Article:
The 1940 concordat, while strengthening the Church, did little to extricate the Church from the repressions of colonialism. Missions were funded by the state to the degree to which they served colonial interests. Generous financial help for religious orders, including the payment of salaries, free overseas passages, special status for bishops who enjoyed privileges similar to state governors and authority for all primary education were some of the rewards for the Church's subservience to Portugal's "civilizing mission." Internally, the Mozambican Church appeared very much as a faithful copy of religion as practiced and organized in Portugal. Many a missionary never bothered to learn a local African language. Small efforts were made to inculturate the liturgy, catechetics and pastoral methods (see inculturation, theology of). The Church's leadership remained decidedly Portuguese. The first Mozambican Catholic priest of the modern period was not ordained until 1953, and native clergy in the year of independence numbered only 38 against 478 foreign priests.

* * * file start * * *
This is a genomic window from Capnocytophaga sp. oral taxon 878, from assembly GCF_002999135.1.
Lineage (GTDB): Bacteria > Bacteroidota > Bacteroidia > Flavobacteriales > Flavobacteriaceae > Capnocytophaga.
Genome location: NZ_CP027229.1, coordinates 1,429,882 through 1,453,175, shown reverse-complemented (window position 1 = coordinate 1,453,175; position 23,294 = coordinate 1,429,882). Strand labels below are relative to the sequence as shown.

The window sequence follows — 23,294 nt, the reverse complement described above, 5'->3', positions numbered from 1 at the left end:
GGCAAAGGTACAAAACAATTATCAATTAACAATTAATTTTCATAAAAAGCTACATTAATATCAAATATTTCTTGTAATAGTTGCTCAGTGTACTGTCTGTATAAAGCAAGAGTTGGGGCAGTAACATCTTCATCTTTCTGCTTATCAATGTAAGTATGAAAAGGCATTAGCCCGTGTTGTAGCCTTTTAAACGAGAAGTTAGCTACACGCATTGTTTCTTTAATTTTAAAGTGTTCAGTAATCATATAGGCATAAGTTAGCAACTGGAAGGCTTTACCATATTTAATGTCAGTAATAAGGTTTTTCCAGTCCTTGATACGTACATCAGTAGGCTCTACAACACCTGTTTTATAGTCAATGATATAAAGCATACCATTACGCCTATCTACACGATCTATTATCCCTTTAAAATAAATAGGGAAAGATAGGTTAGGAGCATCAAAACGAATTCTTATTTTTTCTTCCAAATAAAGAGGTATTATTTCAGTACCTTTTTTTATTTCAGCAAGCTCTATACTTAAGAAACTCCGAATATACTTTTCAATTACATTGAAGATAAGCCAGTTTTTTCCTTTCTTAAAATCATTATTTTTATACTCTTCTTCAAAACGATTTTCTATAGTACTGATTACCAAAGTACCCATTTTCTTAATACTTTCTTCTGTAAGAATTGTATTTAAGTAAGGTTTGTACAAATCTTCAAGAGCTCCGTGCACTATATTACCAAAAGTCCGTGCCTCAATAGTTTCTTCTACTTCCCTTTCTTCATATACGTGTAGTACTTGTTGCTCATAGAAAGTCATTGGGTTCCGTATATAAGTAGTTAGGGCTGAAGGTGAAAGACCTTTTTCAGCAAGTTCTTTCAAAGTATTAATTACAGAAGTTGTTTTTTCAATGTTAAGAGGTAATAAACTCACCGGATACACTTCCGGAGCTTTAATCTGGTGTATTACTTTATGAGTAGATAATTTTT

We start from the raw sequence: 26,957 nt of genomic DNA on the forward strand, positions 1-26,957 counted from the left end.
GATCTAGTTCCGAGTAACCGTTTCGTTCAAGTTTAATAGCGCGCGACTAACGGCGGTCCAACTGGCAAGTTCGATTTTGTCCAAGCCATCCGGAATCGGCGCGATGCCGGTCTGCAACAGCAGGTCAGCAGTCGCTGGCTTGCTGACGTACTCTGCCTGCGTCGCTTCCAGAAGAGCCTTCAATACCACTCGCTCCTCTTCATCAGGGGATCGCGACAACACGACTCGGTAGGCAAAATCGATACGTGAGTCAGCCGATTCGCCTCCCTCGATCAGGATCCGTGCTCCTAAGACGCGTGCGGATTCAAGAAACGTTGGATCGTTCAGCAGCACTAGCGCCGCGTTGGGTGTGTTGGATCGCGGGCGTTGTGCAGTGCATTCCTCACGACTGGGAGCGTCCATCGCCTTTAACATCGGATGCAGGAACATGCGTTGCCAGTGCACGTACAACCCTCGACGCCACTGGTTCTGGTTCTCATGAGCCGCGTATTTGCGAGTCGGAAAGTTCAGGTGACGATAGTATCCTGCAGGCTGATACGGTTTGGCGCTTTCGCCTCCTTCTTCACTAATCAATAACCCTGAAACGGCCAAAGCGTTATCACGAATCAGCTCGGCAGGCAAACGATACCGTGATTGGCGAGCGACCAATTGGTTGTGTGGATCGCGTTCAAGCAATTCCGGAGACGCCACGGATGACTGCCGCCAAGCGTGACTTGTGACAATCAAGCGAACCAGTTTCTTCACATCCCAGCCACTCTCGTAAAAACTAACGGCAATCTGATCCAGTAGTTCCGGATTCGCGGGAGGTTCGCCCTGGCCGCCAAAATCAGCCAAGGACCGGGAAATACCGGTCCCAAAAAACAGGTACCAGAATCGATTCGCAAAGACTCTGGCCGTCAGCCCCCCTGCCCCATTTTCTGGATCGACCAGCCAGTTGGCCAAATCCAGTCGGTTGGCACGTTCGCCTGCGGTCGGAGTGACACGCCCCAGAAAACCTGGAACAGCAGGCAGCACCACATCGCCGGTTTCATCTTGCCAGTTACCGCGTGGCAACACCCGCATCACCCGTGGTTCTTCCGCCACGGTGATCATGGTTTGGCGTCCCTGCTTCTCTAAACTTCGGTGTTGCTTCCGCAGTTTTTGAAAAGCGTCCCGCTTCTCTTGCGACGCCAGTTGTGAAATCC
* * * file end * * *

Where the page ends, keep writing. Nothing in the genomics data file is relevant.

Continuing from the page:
The period 1940 to 1970 was one of great expansion as churches, missions, schools and clinics were constructed, among them the catechetical center Nazaré, founded in 1968 near Beira and run by the White Fathers. However, the Church remained unaware of the growing unrest among the native population. As late as 1970, in the pastoral letter "A Christian Message for the Ordering of Right Relations in Mozambique," the bishops, all Portuguese, noted "the total absence of racial discrimination in Portuguese laws," condemned "every kind of guerrilla action (terrorismo )" and expressed the wish that social inequalities be resolved gradually. With the notable exception of Bishop Sebastião Soares Resende of Beira (d.1967) and later of Bishop Vieira Pinto of Nampula, the hierarchy supported the colonial status quo, remained silent in the face of repression and injustices, and even defended the colonial war waged in the name of Christian civilization.